Zora Neale
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Zora Neale. Picture for US Postal Stamp, 2003. Hurston. Early Life. 1891 – 1960 I “grew like a gourd and yelled bass like a gator.” Notasulga, Alabama Eatonville, Florida Father: carpenter, preacher, mayor Mother: died 1904 “jump at the sun.”. Out in the World.

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Hurston

Zora Neale

Picture for US Postal Stamp, 2003

Hurston


Early life

Early Life

  • 1891 – 1960

  • I “grew like a gourd

    and yelled bass like a gator.”

  • Notasulga, Alabama

  • Eatonville, Florida

  • Father: carpenter, preacher, mayor

  • Mother: died 1904 “jump at the sun.”


Out in the world

Out in the World

  • At 13: taken or forced out of school

  • At 16: traveling theater company


Education and career

Education and Career

  • Howard University (1920)

  • Harlem Renaissance

  • 1927: helped found Fire!

  • Barnard College

  • Columbia University

  • Anthropology and Folklore

  • Teacher, librarian, and domestic helper


Work for benefactor

Work for Benefactor

  • Mrs. R. Osgood Mason of Park Ave. New York

  • Monthly allowance for 5 years to collect folklore of the South

  • Criticized for flattering letters


Other works

Other Works

  • Jonah’s Gourd Vine, 1934 [1991]

  • Mules and Men, 1935

  • Their Eyes Were Watching God 1937

  • Tell My Horse, 1938

  • Moses, Man of the Mountain, 1939

  • Dust Tracks on a Road, 1942

  • Seraph on the Suwanee, 1948


Early critical reception of their eyes were watching god

Early Critical Reception of Their Eyes Were Watching God

  • Sterling Brown: It does not “depict the harsher side of black life in the South”

  • Richard Wright: It “carries no theme, no message, no thought,” but is like a minstrel show.

  • Benjamin Brawley: “Her interest . . . Is not in solving problems, the chief concern being with individuals.”

Richard Wright


Affirmative view of african american culture

Affirmative View of African American Culture

  • But I am not tragically colored. There is no great sorrow damned up in my soul, nor lurking behind my eyes. I do not mind at all. I do not belong to the sobbing school of Negrohood who hold that nature somehow has given them a lowdown dirty deal and whose feelings are hurt about it. . . . No, I do not weep at the world—I am too busy sharpening my oyster knife.

    --“How It Feels to Be Colored Me”

  • Politically conservative in 1950s

  • Opposed 1954 Supreme Court desegregation decision


Last years

Last Years

  • Arrested in 1948

  • Solitary retirement in Florida

  • Died in a welfare home

  • Buried in an unmarked grave

  • A Genius of the South: 1901 [sic]---1960. Novelist, Folklorist, Anthropologist


Current critical issues

Current Critical Issues

  • Alice Walker: “There is no book

    more important to me.”

  • Female bonding  self-definition

  • Questions about “voice”

  • Role of folklore: magic of 3’s,

    tale of courtly love, symbols

    that aid in retelling


What is dialect

What Is Dialect?


Dialect

Dialect

  • A regional or social variety of a language distinguished by pronunciation, grammar, or vocabulary, especially a way of speaking that differs from the standard variety of the language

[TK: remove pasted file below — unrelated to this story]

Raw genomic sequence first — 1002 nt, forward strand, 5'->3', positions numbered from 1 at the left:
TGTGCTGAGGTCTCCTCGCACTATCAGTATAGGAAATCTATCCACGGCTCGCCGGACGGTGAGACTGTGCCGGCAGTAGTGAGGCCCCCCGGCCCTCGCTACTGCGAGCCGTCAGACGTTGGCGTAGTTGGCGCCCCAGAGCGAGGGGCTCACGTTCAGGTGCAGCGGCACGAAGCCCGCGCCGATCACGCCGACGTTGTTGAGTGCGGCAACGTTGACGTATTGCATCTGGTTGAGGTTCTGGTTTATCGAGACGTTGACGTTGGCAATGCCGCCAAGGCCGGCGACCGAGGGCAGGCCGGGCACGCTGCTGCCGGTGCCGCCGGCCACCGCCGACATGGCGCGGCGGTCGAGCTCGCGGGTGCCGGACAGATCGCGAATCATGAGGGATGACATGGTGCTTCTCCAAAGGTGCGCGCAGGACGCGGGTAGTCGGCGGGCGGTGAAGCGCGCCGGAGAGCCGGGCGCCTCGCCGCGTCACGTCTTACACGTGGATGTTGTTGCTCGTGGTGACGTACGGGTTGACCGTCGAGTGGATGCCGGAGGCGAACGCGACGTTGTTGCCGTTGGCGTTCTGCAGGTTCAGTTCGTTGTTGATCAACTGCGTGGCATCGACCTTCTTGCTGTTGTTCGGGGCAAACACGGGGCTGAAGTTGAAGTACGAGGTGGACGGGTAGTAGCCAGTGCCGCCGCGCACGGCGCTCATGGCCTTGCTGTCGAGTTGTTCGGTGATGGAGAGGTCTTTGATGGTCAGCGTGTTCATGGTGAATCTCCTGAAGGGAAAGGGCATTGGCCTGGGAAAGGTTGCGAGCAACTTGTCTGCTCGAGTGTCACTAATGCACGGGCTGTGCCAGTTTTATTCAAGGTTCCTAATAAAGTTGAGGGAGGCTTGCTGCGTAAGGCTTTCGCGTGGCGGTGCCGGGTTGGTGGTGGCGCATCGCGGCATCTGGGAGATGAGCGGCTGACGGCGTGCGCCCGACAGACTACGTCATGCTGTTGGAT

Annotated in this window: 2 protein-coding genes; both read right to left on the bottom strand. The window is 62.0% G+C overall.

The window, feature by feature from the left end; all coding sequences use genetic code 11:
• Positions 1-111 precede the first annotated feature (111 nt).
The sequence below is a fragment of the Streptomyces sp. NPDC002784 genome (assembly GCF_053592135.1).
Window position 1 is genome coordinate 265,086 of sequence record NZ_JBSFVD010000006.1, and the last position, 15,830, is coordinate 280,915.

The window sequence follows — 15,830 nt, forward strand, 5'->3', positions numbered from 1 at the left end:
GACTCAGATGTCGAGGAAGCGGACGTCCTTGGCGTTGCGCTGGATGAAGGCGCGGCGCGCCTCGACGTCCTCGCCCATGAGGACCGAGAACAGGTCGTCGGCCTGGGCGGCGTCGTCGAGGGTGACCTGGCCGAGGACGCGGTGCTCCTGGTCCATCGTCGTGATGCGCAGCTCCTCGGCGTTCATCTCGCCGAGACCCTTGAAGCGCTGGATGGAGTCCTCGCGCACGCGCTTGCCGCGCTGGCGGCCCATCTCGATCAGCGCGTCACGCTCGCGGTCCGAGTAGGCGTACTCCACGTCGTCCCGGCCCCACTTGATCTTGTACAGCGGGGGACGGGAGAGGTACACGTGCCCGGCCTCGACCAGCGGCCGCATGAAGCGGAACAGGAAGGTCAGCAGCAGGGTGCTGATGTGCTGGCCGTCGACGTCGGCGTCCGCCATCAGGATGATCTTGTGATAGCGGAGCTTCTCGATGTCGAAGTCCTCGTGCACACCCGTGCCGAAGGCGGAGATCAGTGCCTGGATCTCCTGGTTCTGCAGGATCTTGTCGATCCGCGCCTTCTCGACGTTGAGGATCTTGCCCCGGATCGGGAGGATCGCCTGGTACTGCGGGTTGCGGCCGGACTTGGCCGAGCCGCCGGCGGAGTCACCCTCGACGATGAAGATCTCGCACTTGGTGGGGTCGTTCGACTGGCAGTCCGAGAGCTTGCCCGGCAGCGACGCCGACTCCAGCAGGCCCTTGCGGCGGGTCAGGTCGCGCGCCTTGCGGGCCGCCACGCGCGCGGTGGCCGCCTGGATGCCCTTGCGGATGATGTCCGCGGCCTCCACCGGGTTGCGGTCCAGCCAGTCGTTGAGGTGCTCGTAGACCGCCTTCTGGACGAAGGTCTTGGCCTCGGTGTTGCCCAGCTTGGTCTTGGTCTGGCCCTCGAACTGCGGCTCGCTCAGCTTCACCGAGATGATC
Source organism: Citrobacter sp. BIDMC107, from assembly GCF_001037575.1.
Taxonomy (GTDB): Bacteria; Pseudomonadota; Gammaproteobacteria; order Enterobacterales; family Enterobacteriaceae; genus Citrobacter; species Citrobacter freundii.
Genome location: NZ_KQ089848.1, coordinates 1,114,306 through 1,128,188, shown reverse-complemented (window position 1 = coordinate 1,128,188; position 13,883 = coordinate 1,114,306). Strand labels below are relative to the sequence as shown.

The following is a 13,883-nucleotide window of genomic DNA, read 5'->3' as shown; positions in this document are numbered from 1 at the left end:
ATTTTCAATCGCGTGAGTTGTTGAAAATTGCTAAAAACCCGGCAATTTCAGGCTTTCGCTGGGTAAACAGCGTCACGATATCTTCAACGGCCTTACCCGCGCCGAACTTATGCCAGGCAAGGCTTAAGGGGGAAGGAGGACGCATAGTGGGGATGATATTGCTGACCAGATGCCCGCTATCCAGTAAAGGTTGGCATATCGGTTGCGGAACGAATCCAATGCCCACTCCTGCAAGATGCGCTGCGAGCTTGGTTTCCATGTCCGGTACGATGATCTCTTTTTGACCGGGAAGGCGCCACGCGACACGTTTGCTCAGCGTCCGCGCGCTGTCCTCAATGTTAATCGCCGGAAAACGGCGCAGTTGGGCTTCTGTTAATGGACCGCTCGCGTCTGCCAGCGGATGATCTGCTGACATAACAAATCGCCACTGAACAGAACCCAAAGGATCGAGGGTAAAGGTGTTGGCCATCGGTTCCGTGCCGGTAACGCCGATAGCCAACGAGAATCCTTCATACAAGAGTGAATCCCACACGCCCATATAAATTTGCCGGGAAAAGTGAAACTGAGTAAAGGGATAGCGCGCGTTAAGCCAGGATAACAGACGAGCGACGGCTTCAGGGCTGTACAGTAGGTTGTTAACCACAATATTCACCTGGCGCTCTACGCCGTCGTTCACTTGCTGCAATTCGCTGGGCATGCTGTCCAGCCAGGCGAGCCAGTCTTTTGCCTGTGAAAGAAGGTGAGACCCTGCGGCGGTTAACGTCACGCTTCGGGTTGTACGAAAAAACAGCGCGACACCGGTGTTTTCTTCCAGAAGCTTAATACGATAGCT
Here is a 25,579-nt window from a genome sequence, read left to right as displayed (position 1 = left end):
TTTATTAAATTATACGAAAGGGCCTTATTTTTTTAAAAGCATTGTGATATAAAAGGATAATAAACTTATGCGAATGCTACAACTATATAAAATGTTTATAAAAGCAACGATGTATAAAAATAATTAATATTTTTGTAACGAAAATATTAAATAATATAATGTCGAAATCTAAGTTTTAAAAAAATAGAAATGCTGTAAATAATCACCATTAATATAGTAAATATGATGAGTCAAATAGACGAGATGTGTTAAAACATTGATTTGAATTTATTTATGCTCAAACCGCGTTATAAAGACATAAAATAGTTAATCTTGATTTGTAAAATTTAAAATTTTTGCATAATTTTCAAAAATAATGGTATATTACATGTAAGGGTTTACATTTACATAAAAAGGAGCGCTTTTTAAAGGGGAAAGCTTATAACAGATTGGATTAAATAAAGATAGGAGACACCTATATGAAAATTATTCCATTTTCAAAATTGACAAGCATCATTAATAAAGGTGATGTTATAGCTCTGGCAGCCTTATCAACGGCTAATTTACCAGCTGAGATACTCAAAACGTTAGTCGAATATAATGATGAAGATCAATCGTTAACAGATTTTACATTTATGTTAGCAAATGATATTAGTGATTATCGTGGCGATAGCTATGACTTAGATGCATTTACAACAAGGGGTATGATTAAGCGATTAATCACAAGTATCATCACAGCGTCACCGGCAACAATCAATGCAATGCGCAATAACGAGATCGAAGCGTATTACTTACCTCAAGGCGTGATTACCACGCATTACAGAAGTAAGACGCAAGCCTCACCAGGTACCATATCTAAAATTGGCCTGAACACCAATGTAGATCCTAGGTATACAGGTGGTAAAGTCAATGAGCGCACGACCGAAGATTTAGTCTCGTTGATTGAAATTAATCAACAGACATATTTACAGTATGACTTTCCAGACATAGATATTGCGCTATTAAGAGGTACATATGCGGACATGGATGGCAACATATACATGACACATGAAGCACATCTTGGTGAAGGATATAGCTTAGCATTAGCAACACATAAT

• Dialect in Writing"Do not attempt to use dialect [when writing] unless you are a devoted student of the tongue you hope to reproduce. If you use dialect, be consistent. . . . The best dialect writers, by and large, are economical of their talents, they use the minimum, not the maximum, of deviation from the norm, thus sparing the reader as well as convincing him."(William Strunk, Jr. and E.B. White, The Elements of Style, 3rd ed. Macmillan, 1979)


Dialect in their eyes

Dialect in Their Eyes

  • Read the second paragraph on page two silently to yourself.

  • Choose one person in your table group to read that same paragraph aloud to the group.

  • What do you notice?


What is folklore

What Is Folklore?


Folklore

Folklore?

  • Folklore is the traditional art, literature, knowledge, and practice that is disseminated largely through oral communication and behavioral example.

  • These different kinds of expressions include songs, rhymes, folktales, myths, jokes, and proverbs.

  • Predict how Hurston will use folklore in Their Eyes.


Bibliography

Bibliography

Crabtree, Claire. “The Confluence of Folklore, Feminism and Black Self-Determination in Zora Neale Hurston’s Their Eyes Were Watching God.” The Southern Literary Journal, 17:2 (54-66)

Jordan, Jennifer. “Feminist Fantasies: Zora Neale Hurston’s Their Eyes Were Watching God.” Tulsa Studies in Women&apos’s Literature. 7:1 (105-17).

Saunders, James Robert. “Womanism as the Key to Understanding Zora Neale Hurston’s Their Eyes Were Watching God and Alice Walker’s The Color Purple.” The Hollins Critic. 25:4 (1-11).

Washington, Mary Helen. Foreword. Their Eyes Were Watching God by Zora Neale Hurston. New York: Perennial Classics, 1998.

----------. Introduction. I Love Myself When I Am Laughing. Alice Walker, Ed. New York: The Feminist Press, 1979.

Zora Neale Hurston. Biography. Contemporary Literary Criticism. Literature Resource Center, January 2003. <http://www.galenet.com>

Images:

http://www.americanplacetheatre.org/stage/index.php?option=com_content&task=view&id=47&Itemid=57

http://www.loc.gov/wiseguide/jan04/zora.html

http://www.nndb.com/people/237/000084982/

http://xroads.virginia.edu/~MA01/Grand-Jean/Hurston/Chapters/patron.html


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